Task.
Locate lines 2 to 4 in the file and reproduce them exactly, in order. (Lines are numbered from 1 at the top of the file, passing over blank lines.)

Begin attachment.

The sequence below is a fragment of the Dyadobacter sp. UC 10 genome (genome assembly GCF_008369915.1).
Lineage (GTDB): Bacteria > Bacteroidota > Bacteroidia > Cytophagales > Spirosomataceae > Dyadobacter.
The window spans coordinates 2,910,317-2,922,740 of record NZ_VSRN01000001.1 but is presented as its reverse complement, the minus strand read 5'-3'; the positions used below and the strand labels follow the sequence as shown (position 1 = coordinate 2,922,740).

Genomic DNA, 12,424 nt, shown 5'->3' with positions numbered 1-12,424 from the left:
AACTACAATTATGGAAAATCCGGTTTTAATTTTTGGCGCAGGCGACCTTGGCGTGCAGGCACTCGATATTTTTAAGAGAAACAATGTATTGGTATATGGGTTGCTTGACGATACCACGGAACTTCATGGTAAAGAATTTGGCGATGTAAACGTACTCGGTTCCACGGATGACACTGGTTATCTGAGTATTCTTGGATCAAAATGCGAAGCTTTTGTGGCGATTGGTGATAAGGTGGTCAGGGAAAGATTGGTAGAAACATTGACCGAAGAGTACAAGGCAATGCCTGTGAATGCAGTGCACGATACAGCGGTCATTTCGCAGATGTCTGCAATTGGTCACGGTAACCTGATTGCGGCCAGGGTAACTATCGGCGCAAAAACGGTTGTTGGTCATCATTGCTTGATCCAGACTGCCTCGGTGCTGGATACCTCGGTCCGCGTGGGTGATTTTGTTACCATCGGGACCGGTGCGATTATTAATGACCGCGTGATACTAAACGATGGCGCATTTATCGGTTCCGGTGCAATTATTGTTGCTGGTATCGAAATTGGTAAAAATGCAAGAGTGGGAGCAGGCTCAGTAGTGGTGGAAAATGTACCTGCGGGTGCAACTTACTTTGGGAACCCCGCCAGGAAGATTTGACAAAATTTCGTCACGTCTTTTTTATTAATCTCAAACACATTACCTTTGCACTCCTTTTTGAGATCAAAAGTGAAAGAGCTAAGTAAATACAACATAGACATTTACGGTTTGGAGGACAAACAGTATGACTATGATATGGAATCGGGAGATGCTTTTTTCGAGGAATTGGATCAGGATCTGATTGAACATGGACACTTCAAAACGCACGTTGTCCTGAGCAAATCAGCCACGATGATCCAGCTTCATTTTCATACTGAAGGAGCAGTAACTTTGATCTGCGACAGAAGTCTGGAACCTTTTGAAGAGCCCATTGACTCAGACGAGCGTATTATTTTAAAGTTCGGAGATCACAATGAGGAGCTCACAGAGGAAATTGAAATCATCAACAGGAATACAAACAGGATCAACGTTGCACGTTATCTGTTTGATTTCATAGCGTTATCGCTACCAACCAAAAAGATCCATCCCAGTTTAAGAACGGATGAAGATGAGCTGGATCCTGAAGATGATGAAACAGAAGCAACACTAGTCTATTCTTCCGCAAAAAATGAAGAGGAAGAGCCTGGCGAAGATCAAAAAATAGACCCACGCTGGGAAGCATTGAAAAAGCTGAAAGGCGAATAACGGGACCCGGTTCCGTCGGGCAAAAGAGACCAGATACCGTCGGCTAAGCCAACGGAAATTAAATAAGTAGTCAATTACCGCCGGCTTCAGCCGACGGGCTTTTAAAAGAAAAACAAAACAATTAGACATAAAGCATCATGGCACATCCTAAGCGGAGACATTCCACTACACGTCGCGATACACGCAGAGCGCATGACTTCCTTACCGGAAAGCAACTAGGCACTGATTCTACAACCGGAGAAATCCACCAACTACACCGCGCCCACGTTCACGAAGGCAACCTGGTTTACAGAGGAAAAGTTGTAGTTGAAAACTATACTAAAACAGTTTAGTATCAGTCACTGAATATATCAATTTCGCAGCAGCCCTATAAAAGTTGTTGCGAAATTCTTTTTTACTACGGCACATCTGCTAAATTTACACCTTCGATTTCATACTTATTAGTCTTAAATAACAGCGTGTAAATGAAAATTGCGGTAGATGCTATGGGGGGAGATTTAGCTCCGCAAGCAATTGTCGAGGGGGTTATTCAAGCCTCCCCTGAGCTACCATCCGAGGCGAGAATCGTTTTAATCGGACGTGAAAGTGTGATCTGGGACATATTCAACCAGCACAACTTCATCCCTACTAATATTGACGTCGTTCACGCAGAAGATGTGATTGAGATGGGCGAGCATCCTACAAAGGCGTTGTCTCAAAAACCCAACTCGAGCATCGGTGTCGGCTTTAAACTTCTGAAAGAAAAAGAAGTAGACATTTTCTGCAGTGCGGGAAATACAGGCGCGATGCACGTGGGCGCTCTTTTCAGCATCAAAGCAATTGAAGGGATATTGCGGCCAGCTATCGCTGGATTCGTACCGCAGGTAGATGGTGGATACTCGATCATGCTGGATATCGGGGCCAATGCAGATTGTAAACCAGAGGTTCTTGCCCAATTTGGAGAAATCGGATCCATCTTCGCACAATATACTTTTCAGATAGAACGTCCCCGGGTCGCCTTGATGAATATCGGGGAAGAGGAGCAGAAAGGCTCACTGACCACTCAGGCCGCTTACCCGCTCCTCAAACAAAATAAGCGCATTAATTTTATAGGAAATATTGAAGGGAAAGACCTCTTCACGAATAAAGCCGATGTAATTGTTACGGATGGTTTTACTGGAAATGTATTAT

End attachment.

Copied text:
Lineage (GTDB): Bacteria > Bacteroidota > Bacteroidia > Cytophagales > Spirosomataceae > Dyadobacter.
The window spans coordinates 2,910,317-2,922,740 of record NZ_VSRN01000001.1 but is presented as its reverse complement, the minus strand read 5'-3'; the positions used below and the strand labels follow the sequence as shown (position 1 = coordinate 2,922,740).

Genomic DNA, 12,424 nt, shown 5'->3' with positions numbered 1-12,424 from the left: